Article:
Transcript Using Adjectives and Adverbs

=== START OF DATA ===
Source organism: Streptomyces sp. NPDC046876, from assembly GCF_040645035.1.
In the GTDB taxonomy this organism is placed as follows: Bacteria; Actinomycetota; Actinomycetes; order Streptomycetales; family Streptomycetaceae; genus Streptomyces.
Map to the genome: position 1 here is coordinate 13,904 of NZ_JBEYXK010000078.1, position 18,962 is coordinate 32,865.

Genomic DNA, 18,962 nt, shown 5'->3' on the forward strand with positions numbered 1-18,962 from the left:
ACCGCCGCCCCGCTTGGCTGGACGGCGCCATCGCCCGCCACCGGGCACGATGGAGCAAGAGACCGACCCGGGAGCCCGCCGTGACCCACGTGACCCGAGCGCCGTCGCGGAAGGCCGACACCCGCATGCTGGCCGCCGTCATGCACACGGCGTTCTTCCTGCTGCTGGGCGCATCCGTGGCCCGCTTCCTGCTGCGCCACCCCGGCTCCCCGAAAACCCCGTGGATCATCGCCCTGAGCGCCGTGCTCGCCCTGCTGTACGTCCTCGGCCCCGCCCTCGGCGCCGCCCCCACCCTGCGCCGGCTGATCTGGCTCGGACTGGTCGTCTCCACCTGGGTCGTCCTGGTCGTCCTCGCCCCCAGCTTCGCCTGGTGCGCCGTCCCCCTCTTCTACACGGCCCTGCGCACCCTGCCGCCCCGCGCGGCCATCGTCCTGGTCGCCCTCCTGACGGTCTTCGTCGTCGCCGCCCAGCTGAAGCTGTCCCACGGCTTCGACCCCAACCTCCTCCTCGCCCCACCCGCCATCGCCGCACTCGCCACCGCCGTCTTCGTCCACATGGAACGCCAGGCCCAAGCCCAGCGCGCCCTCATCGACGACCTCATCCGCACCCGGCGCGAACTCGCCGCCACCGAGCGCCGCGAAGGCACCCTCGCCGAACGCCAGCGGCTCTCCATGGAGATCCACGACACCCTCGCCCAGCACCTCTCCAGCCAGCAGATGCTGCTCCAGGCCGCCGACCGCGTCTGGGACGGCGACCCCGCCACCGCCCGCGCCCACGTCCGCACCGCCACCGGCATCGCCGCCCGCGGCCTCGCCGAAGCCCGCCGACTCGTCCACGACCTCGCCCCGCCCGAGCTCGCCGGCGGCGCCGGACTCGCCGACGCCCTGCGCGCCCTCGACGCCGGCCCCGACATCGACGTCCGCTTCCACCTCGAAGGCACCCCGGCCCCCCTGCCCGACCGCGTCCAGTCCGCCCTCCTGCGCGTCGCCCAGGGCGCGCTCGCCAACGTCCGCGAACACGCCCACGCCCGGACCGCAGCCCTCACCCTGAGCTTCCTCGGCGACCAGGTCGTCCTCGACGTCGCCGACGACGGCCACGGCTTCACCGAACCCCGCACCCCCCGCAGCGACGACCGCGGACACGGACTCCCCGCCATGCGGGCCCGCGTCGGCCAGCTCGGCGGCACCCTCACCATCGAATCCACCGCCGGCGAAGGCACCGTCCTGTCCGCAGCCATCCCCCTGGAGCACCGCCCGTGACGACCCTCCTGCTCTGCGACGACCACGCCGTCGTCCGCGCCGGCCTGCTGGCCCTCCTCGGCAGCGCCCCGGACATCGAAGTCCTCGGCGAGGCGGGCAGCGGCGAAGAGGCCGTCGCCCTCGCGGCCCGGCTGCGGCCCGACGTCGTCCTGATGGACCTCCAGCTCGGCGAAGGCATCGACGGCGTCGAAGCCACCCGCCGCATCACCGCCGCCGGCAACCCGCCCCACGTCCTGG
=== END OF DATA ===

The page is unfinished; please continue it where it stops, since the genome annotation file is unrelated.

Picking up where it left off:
Using Adjectives and Adverbs Correctly What are adjectives? Adjectives modify nouns or pronouns These words are all adjectives A hot day A happy camper A silly twit A big, smelly mess (both “big” and “smelly” modify “mess”) She is creative (“creative” is a subject complement that follows the linking verb “is”) A boring course (present participle used as an adjective) Draw the umbrella & take notes: Adjective – a word that describes a noun or pronoun. Adjectives are modifiers. They change, or modify, the meaning of nouns or pronouns. Answers These Questions • What kind? • Which ones? • How many? • How much? Demonstrative • this Articles • that •a • these • an • those • the So what are adverbs? Adverbs modify verbs, adjectives and other adverbs Many adverbs end with ly Many adverbs answer the question “How?” These are adverbs Eating quickly (modifying a verb) Trying very hard (modifying an adverb) A really big show (modifying an adjective) Draw the umbrella & take notes: CLUE! Most end with ly W.H.E.W. Adverb – a word that modifies a verb, adjective, or another adverb. Adverbs are modifiers. They change, or modify, the meaning of another word. • Where? • How? • To what Extent? when modifying adj. and other adv. • When? W.H.E.W. (Wipe your forehead. This is hard work!) Where? I put the money there. How? The diamond was really small. To What Extent? She hardly slept. When? I made cookies yesterday. Recognizing Adjectives & Adverbs Many words have both an adjective and adverb form Adjective Adverb Happy kids Playing happily Smooth jazz Running smoothly Good night Eating Well Efficient workers Working efficiently Casual dress Dressing casually Quick meeting Talking quickly Hopeful children Waiting hopefully Real butter Really hot Comparatives and Superlatives Most adverbs and adjectives also have a comparative and superlative form Simple Comparative Superlative Hot Hotter Hottest Good Better Best Exciting More exciting Most exciting Careful Less careful Least careful Use the comparative form to compare two things Sally is the larger of the twins. (not largest) Use the superlative form to compare three or more August was the hottest month of the year. Double Comparatives Don’t use “more” or “most” with –er or –est Yesterday was more hotter than today. That was the most dirtiest story I ever heard. You are the bestest teacher. Absolute Concepts Don’t use comparatives or superlatives with absolute concepts Absolutes have only two possibilities, on or off, yes or no, with nothing in between The most perfect student in the class A very unique idea (say “very unusual” instead) These words express absolute concepts that cannot be modified More priceless Sort of dead Quite on A little bit confident Very unanimous Extremely perfect Quite unique Completely anonymous Don’t use adjectives when adverbs are needed You did a real nice job. (an adjective can’t modify another adjective) You did a really nice job. (the adverb “really” modifies “nice”) He did good. He did well. or He did a good job. Fuel injection helps the car run efficient. Fuel injection helps the car run efficiently. Come quick! Come quickly! Hopefully, it won’t rain. (an adverb explains how something will happen I hope that it won’t rain. Compound Adjectives Two or more adjectives often appear together separated with commas Brad’s shiny, brown toupe flapped in the wind. • The words “shiny” and “brown” each work separately to modify “toupe” • Connect the words with a hyphen when they function together before a noun Brad’s gold-plated fillings stood out against his bright-red sunburn. • “Gold-plated” and “bright-red” are compound adjectives Compound Adjectives Do not hyphenate the words when they come after the noun they modify Notice the difference in these examples Brad was well known along the boardwalk. (no hyphen) Brad was a well-known jerk. (hyphenated) His SUV was fully equipped. He drove a fully-equipped SUV. Brad worked full time on his tan. Brad was a full-time chick magnet. Misplaced Modifiers Put adjectives and adverbs close to the words they modify Notice how the meaning is affected by the improper placement An old pile of clothes is on the floor. A pile of old clothes is on the floor. I almost believe you are finished. I believe you are almost finished. The winners will only be contacted. Only the winners will be contacted. I can’t quite do this as well as Fred. I can’t do this quite as well as Fred.